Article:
Along the way Rahim pointed out many Iranian families by the side of the road, sitting on gravel, rocky cliffs or as Ian referred to it the tip, with their carpets out having a picnic. Another English word he was proud to use, frequently saying "picnic, Shirazi people, picnic, water pipe, food, family, good time, good time" with a huge grin and many nods. On arrival at Persopolis he parked, or pulled up next to the road wherever he damn well pleased, as it appears is the custom and off we went to explore. We were immediately met with many "hello's" and "how are you?" from the local people. Cath was approached by three very brave young girls who wanted to practice English and started playing a game of "Where do you think I come from? You guess the country." They had a picture taken and proudly wandered off to share their experience.

It is difficult to explain Persopolis, it blows the mind to think about the engineering, stonemasonry, time, money and hard labour that must have gone into building the structures here. As we are sure we will experience again and again, as we move through the ancient world, there is a sense of awe and wonderment at the people who did this and those who thought it was a good idea in the first place. Google the images and then plan a trip because it is well worth the visit. Again it took a couple of hours to see the site and even though it is winter it was pretty warm in the sun.

On the way out we were again playing the where do we come from game with Iranians and as Cath was calling out the answer to a woman well into her 40s, her husband called out to us "G'day mate", which had us all laughing. We located Rahim, who had found his picnic with some fellow drivers which included a water pipe. He collected his pipe and off we went. Rahim appeared pretty relaxed, red eyed and happy after his picnic and as we enquired what Iranians put in the water pipe, he was very quick to let us know it is not Arabic Tabac but local genuine Shirazi tabac. We both suspected that was not all!!!! Up went the music in the car, dance music never you mind and Rahim had his own little dance party in the front seat for a while before he settled down to getting us home, which he did with no issue even showing some things close to our home in Shiraz that should not be missed like restaurants, mosques and bazaars.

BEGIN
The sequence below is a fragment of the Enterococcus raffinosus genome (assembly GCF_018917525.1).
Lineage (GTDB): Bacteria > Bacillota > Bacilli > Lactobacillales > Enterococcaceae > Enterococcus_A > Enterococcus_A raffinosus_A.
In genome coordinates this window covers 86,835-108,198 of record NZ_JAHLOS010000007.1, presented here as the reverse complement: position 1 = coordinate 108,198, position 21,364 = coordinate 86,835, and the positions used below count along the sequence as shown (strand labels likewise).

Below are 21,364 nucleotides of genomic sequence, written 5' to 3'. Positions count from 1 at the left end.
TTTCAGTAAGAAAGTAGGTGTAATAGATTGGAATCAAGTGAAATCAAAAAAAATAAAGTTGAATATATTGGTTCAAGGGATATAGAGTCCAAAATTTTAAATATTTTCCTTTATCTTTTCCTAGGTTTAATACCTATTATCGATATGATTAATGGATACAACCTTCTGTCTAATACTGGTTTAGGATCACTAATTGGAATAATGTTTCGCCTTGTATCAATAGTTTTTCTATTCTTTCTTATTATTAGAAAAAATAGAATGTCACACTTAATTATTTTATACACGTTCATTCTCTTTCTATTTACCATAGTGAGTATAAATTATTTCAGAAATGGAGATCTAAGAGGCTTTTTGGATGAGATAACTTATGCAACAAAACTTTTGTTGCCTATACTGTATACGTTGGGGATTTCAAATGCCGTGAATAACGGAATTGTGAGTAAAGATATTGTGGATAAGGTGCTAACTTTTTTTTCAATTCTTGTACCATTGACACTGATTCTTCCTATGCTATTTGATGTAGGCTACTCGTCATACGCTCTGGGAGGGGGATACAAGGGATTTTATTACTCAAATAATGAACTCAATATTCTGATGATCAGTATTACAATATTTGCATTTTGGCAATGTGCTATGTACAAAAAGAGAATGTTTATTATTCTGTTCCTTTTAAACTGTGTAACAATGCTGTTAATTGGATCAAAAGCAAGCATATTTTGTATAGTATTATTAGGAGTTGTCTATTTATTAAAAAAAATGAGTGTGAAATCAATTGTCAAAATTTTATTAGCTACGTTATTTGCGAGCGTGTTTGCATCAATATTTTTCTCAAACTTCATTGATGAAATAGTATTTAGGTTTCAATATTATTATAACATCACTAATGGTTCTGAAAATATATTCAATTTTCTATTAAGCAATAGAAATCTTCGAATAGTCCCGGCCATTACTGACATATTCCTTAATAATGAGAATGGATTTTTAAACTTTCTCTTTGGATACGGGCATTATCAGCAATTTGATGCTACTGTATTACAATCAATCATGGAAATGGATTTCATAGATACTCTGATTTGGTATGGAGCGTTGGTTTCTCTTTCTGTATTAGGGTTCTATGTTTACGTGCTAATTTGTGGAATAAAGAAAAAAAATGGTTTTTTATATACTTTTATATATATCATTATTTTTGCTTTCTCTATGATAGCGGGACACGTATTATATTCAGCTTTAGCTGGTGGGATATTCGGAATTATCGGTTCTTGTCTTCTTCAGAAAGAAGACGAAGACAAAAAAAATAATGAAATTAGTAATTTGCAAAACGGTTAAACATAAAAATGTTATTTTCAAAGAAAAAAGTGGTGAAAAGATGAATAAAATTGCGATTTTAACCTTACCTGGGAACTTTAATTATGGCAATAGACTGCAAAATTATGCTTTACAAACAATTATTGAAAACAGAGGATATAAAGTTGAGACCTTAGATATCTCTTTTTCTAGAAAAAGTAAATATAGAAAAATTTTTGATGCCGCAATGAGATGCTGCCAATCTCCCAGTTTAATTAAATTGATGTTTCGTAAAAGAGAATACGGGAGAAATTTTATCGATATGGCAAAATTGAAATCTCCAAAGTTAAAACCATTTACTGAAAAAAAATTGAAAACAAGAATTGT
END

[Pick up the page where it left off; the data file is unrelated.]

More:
We arrived back to find another party in full swing in the courtyard, ordered a late lunch or maybe early dinner and watched as young women and men posed for selfies, arrived with birthday cake and generally had a good time. Another amazing meal was produced and we are fat, happy little Aussies ready for a rest and some downtime. We did have to move rooms in the house and frankly think that the second room is much better than the VIP room even if it is on the ground floor. The room has a rounded, exposed brick roof, very comfy bed and thankfully a nice oil heater which kept us toasty as the night was quite cool.

And then the toilet broke

Day 3

Up and about early again to let the staff at Parhami House know that the toilet was broken, we were again presented with a local breakfast dish that was delicious even though we were unable to distinguish what was in it, eggplant or cabbage would be a best guest. And then off to visit Nair ol Molk Mosque, better known as the pink mosque. Cath had misinterpreted the directions and we ended up at Shah Cheragh- a mausoleum of one of the Imams. It was a bit of a procedure to get in, we had to wait at the gate for a guide of the tourism ministry before we could enter, she turned out to be a very polite young woman with a military style uniform under her chador. Cath was to wear the chador and had to enter via a different door to Ian. We were unable to enter any of the buildings as we are not muslim and even if we were muslim but not Iranian muslim we would need to sit an exam before being allowed to enter the tomb of the Imam and his little brother. After wandering in the square closely observed by our guide and admiring the buildings, which are very beautifully covered in mosaic, for about 15 minutes we were invited, to have tea and look at some pictures of the inside of the buildings. The gentleman who was clearly a representative of the ministry was actually quite interesting and very happy to discuss the issues facing Islam today and throughout history but also very keen to reassure us that Christianity is very much a part of life in Iran and that we are all people believing in similar gods and prophets. And then kindly our guide took us to the gate closest to the mosque and gave us directions.